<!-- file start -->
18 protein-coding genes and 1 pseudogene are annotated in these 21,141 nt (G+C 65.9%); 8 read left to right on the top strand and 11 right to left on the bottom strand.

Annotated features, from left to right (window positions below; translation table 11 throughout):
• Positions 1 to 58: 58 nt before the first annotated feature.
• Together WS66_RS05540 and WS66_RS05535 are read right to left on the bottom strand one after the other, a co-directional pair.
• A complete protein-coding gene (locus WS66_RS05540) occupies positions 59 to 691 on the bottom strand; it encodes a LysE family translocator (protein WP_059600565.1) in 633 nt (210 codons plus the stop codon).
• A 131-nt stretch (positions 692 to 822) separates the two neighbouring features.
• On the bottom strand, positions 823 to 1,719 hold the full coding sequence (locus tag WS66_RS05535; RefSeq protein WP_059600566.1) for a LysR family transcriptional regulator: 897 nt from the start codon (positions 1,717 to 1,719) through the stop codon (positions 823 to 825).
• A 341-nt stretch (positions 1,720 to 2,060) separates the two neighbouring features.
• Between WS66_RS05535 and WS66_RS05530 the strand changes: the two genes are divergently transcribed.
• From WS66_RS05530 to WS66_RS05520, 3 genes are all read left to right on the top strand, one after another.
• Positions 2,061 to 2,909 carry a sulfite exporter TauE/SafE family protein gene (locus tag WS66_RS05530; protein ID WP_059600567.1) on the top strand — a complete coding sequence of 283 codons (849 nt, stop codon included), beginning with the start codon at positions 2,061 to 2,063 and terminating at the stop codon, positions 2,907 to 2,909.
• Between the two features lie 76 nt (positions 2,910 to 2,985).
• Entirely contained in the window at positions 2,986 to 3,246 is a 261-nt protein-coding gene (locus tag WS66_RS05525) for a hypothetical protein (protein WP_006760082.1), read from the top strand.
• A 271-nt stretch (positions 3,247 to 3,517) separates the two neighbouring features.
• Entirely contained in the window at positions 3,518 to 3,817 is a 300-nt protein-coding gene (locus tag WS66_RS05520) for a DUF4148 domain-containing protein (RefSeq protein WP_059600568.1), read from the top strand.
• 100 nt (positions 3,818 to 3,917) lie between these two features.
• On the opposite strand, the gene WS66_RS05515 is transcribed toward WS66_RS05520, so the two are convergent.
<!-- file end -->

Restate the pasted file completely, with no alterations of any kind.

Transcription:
18 protein-coding genes and 1 pseudogene are annotated in these 21,141 nt (G+C 65.9%); 8 read left to right on the top strand and 11 right to left on the bottom strand.

Annotated features, from left to right (window positions below; translation table 11 throughout):
• Positions 1 to 58: 58 nt before the first annotated feature.
• Together WS66_RS05540 and WS66_RS05535 are read right to left on the bottom strand one after the other, a co-directional pair.
• A complete protein-coding gene (locus WS66_RS05540) occupies positions 59 to 691 on the bottom strand; it encodes a LysE family translocator (protein WP_059600565.1) in 633 nt (210 codons plus the stop codon).
• A 131-nt stretch (positions 692 to 822) separates the two neighbouring features.
• On the bottom strand, positions 823 to 1,719 hold the full coding sequence (locus tag WS66_RS05535; RefSeq protein WP_059600566.1) for a LysR family transcriptional regulator: 897 nt from the start codon (positions 1,717 to 1,719) through the stop codon (positions 823 to 825).
• A 341-nt stretch (positions 1,720 to 2,060) separates the two neighbouring features.
• Between WS66_RS05535 and WS66_RS05530 the strand changes: the two genes are divergently transcribed.
• From WS66_RS05530 to WS66_RS05520, 3 genes are all read left to right on the top strand, one after another.
• Positions 2,061 to 2,909 carry a sulfite exporter TauE/SafE family protein gene (locus tag WS66_RS05530; protein ID WP_059600567.1) on the top strand — a complete coding sequence of 283 codons (849 nt, stop codon included), beginning with the start codon at positions 2,061 to 2,063 and terminating at the stop codon, positions 2,907 to 2,909.
• Between the two features lie 76 nt (positions 2,910 to 2,985).
• Entirely contained in the window at positions 2,986 to 3,246 is a 261-nt protein-coding gene (locus tag WS66_RS05525) for a hypothetical protein (protein WP_006760082.1), read from the top strand.
• A 271-nt stretch (positions 3,247 to 3,517) separates the two neighbouring features.
• Entirely contained in the window at positions 3,518 to 3,817 is a 300-nt protein-coding gene (locus tag WS66_RS05520) for a DUF4148 domain-containing protein (RefSeq protein WP_059600568.1), read from the top strand.
• 100 nt (positions 3,818 to 3,917) lie between these two features.
• On the opposite strand, the gene WS66_RS05515 is transcribed toward WS66_RS05520, so the two are convergent.